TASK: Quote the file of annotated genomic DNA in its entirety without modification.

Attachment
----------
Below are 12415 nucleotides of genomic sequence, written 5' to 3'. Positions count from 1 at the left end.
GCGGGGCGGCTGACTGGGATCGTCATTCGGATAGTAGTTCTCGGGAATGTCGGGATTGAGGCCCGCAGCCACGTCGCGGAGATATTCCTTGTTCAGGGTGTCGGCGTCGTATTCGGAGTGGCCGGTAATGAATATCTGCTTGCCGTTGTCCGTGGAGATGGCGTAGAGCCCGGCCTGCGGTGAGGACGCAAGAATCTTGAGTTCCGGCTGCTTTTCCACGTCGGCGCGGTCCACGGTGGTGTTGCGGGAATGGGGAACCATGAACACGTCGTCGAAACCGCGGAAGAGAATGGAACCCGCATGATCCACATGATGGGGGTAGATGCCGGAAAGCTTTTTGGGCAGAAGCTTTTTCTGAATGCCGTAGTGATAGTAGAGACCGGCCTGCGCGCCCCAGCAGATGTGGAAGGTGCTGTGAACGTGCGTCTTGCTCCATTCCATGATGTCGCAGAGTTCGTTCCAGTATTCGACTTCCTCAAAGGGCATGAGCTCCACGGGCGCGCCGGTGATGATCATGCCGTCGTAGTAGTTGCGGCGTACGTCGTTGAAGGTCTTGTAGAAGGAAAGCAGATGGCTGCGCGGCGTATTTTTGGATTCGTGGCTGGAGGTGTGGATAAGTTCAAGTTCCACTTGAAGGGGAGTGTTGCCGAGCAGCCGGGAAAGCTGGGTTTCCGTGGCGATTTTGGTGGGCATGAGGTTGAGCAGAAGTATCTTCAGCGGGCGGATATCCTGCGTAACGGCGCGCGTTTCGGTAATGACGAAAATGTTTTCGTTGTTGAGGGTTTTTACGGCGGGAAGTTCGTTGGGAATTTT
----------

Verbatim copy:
Below are 12415 nucleotides of genomic sequence, written 5' to 3'. Positions count from 1 at the left end.
GCGGGGCGGCTGACTGGGATCGTCATTCGGATAGTAGTTCTCGGGAATGTCGGGATTGAGGCCCGCAGCCACGTCGCGGAGATATTCCTTGTTCAGGGTGTCGGCGTCGTATTCGGAGTGGCCGGTAATGAATATCTGCTTGCCGTTGTCCGTGGAGATGGCGTAGAGCCCGGCCTGCGGTGAGGACGCAAGAATCTTGAGTTCCGGCTGCTTTTCCACGTCGGCGCGGTCCACGGTGGTGTTGCGGGAATGGGGAACCATGAACACGTCGTCGAAACCGCGGAAGAGAATGGAACCCGCATGATCCACATGATGGGGGTAGATGCCGGAAAGCTTTTTGGGCAGAAGCTTTTTCTGAATGCCGTAGTGATAGTAGAGACCGGCCTGCGCGCCCCAGCAGATGTGGAAGGTGCTGTGAACGTGCGTCTTGCTCCATTCCATGATGTCGCAGAGTTCGTTCCAGTATTCGACTTCCTCAAAGGGCATGAGCTCCACGGGCGCGCCGGTGATGATCATGCCGTCGTAGTAGTTGCGGCGTACGTCGTTGAAGGTCTTGTAGAAGGAAAGCAGATGGCTGCGCGGCGTATTTTTGGATTCGTGGCTGGAGGTGTGGATAAGTTCAAGTTCCACTTGAAGGGGAGTGTTGCCGAGCAGCCGGGAAAGCTGGGTTTCCGTGGCGATTTTGGTGGGCATGAGGTTGAGCAGAAGTATCTTCAGCGGGCGGATATCCTGCGTAACGGCGCGCGTTTCGGTAATGACGAAAATGTTTTCGTTGTTGAGGGTTTTTACGGCGGGAAGTTCGTTGGGAATTTT